Boating and Dancing in Flushing Meadows Park
July 10, 2013

Deep in central Queens, tucked between the Van Wyck Expressway and the Grand Central Parkway, is the 93-acre Meadow Lake—the largest lake in New York City—which connects by a small tributary (that runs under a cloverleaf) to its smaller sibling, Willow Lake. At Meadow Lake’s boathouse, you can rent pedal boats, and once you head out on the water you’re treated to dramatic views of the unique artifacts left behind after the 1939 and 1964 World’s Fairs: the New York State Pavilion and the Unisphere.

If you enter the park from the south—between Meadow and Willow Lakes—the site of these hulking monuments will inevitably draw you deeper into the park. On a summer day you will pass crowds of picnickers sitting around BBQs, flying kites, or playing every variety of outdoor sport (cricket was notably popular). Though getting there by public transportation is a bit of a journey—it’s a 2-mile walk from all the nearest subway stops—it is one worth doing if you like vibrant outdoor spaces that at draw a very diverse crowd. Our 7-year-old daughter Halina, for one, kept stopping to break and groove to the great variety of music that pumped from picnic blankets across the landscape.

Once you arrive at the northern section of the park you will find yourself beneath the remains of the 1964 World’s Fair’s New York State Pavilion, which almost seems lifted from the scenery of a science fiction film. The Pavilion consists of the infrastructure of the “Tent of Tomorrow,” “Observation Towers” and “Theaterama. The “Tent of Tomorrow” was once covered by the largest cable suspension roof in the world, covering a large-scale highway map of New York State. All that is left today is the concrete shell, hovered over by the flying saucer-like “Observation Towers.”

Continuing on you will encounter the Unisphere—a breathtaking metal globe and map of the world. You and your kids will almost certainly not be able to resist the temptation to walk around beneath it—and we highly recommend you give in to temptation because the site is spectacular. From the Unisphere you can also visit a number of other interesting sites in the park—such as the Rocket Thrower and Free Form sculptures—which were also created for the 1964 World’s Fair.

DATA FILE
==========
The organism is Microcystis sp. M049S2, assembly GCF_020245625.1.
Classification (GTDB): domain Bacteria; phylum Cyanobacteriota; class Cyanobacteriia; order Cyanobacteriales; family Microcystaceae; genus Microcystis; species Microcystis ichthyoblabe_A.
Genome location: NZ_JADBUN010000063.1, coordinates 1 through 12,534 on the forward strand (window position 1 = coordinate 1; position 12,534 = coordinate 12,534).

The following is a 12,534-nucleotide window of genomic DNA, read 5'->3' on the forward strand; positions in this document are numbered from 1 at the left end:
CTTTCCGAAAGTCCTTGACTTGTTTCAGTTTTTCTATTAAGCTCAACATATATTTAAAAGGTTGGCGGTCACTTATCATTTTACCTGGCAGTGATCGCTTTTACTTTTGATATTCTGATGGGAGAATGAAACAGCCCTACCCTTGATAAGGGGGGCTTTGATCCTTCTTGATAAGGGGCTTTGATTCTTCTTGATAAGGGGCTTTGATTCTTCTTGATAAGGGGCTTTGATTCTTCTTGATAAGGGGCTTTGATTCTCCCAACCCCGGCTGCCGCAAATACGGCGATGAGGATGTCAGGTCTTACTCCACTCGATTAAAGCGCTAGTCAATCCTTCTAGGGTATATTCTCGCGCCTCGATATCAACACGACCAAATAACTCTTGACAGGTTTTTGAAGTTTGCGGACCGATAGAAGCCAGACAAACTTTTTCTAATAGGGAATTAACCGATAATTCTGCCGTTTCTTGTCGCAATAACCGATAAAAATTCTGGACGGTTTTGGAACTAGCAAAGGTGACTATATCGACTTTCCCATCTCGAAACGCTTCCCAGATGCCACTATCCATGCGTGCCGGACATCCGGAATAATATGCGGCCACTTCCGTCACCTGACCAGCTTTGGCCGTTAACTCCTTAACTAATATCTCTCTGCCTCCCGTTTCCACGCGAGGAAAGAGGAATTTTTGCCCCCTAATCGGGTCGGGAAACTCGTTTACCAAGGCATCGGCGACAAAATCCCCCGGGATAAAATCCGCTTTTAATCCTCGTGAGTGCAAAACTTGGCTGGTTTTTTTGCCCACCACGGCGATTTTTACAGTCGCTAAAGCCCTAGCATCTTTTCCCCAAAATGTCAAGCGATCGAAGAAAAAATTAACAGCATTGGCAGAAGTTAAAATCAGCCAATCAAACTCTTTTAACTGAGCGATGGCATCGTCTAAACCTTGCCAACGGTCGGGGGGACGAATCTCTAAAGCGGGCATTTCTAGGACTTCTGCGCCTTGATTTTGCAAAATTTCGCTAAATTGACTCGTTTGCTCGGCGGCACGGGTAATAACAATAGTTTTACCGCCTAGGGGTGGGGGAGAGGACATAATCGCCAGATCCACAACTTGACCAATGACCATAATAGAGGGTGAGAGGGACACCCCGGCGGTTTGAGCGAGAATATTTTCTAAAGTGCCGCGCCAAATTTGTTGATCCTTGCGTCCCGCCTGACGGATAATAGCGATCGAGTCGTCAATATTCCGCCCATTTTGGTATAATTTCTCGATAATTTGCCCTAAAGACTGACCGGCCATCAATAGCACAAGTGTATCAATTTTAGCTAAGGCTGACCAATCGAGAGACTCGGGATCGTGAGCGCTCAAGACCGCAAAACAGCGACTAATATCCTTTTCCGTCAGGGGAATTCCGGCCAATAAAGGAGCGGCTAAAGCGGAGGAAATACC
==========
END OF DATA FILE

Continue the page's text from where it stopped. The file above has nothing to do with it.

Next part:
Boating Logistics and Getting There



On Saturdays and Sundays from 10 A.M. to 8 P.M., the boathouse rents pedal boats for up to three or five people for $20 and $25 per hour respectively, and $9 and $12 for each additional half hour. Both cash and credit are accepted and life preservers are included.  For more information, call (646) 229-4470 or visit: http://www.nycgovparks.org/facilities/rowboats.

To get there, take the E, F, R, V or G to Forest Hills and 71st Avenue.  Exit the station to the left, and walk one block to 69th Street.  Turn right on this house-lined road (apartment dwellers like us may have to keep reminding themselves that they’re still in the city!) and follow it to Grand Central Avenue.  Cross over Grand Central on the left side of the street walk over the bridge that spans the Grand Central Parkway.  On the other side, follow the path through a collection of baseball diamonds and onto the paved promenade that leads to the Meadow Lake Boathouse on the eastern shore.  

To enter the park near the Unisphere take the 7 train to 111st Street and 40th Street, and walk south past the Hall of Science to 49th Street.

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Get wet and muddy. Grab boots and visit a creek or lake where you can skip stones and splash in shallow water. Bring a change of clothes for the ride home.



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